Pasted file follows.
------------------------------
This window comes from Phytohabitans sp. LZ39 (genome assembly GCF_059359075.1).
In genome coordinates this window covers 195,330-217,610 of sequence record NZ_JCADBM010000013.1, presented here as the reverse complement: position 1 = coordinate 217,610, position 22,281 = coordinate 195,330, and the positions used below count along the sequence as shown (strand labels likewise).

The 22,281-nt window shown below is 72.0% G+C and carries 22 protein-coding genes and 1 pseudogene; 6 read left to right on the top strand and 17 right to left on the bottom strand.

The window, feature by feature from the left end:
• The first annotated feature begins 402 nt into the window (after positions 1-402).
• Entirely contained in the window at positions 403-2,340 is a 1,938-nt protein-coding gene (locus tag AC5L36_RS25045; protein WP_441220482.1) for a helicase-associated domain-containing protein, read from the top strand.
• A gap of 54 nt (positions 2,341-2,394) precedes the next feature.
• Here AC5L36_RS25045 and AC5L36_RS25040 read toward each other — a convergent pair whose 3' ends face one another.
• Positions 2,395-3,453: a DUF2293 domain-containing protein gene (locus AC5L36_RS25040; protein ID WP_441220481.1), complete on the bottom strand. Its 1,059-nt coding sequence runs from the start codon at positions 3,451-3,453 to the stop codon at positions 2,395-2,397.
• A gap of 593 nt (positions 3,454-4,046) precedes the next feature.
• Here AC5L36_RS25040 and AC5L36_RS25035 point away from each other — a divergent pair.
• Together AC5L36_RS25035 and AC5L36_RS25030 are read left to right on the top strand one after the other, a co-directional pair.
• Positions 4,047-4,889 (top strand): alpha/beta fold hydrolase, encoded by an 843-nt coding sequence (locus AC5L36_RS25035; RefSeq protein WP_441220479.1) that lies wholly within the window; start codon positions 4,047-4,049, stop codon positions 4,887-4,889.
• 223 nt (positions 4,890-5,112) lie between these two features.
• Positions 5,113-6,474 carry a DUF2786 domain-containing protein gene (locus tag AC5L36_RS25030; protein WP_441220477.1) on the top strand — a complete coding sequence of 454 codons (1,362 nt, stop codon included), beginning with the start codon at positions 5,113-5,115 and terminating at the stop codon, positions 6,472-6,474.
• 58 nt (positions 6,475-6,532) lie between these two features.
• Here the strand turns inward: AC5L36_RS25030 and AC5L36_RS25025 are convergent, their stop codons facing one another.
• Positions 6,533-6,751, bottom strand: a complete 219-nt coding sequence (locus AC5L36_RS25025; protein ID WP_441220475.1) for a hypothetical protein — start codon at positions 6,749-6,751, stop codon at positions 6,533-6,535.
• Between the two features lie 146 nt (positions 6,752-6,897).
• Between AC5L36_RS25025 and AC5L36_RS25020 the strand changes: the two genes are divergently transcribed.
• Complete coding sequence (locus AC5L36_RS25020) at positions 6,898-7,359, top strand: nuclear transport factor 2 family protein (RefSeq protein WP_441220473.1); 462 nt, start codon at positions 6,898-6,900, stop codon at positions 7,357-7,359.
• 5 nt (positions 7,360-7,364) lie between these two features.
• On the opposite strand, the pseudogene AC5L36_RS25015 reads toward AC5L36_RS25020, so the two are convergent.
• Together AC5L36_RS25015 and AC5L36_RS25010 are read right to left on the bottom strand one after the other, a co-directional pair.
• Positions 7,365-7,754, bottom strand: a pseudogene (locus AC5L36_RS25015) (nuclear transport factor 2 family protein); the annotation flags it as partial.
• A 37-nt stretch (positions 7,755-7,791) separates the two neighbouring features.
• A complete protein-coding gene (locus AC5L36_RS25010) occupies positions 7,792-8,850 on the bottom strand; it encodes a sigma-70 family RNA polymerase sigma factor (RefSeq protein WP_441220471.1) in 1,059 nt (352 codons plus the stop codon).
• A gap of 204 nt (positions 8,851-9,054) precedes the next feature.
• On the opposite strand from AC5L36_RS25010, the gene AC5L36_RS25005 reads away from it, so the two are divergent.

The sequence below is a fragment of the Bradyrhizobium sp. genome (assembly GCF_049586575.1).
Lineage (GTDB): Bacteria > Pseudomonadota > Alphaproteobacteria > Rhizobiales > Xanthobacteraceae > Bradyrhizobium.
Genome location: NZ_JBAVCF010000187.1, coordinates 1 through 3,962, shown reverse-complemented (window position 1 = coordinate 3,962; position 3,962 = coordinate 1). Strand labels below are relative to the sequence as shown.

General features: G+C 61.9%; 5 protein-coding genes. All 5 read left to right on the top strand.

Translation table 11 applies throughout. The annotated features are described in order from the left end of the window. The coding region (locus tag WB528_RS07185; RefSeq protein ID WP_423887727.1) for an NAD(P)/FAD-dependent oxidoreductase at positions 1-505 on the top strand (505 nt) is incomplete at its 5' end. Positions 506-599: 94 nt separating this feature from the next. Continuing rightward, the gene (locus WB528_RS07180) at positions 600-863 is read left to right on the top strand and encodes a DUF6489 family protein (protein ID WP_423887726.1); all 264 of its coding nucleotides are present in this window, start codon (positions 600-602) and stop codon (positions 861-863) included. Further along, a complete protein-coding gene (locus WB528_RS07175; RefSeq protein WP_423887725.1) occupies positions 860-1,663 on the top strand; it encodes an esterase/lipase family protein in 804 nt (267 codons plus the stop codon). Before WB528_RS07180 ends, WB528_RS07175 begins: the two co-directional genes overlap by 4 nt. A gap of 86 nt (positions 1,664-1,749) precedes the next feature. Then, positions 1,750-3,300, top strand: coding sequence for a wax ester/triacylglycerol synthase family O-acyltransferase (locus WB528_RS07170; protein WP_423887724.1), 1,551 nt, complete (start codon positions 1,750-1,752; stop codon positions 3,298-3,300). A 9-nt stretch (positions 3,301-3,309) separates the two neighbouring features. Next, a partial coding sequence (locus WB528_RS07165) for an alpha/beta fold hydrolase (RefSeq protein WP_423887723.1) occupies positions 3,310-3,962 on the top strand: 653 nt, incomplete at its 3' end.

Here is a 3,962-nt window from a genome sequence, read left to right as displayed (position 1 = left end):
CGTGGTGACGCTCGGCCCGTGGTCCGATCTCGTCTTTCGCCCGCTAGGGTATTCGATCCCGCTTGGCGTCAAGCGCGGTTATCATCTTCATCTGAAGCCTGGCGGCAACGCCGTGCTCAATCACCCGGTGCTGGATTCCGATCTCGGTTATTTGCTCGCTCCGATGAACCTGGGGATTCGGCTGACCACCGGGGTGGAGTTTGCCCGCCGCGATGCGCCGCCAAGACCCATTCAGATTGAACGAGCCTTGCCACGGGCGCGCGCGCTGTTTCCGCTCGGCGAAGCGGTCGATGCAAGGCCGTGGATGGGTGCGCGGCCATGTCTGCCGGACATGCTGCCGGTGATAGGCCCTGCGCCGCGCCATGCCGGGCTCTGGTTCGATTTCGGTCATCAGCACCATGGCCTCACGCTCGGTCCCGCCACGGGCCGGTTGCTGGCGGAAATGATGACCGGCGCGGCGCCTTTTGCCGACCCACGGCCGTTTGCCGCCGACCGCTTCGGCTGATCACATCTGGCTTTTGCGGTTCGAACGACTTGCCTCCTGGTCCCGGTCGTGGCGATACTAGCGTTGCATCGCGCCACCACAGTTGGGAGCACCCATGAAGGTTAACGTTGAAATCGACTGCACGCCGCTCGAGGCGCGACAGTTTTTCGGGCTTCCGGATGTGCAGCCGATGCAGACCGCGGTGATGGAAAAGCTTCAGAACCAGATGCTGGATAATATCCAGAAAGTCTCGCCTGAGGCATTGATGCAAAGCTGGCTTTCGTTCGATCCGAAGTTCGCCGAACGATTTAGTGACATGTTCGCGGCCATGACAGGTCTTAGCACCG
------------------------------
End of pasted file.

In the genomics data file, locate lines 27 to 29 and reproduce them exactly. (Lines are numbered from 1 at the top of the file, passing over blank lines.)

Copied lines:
• A complete protein-coding gene (locus AC5L36_RS25010) occupies positions 7,792-8,850 on the bottom strand; it encodes a sigma-70 family RNA polymerase sigma factor (RefSeq protein WP_441220471.1) in 1,059 nt (352 codons plus the stop codon).
• A gap of 204 nt (positions 8,851-9,054) precedes the next feature.
• On the opposite strand from AC5L36_RS25010, the gene AC5L36_RS25005 reads away from it, so the two are divergent.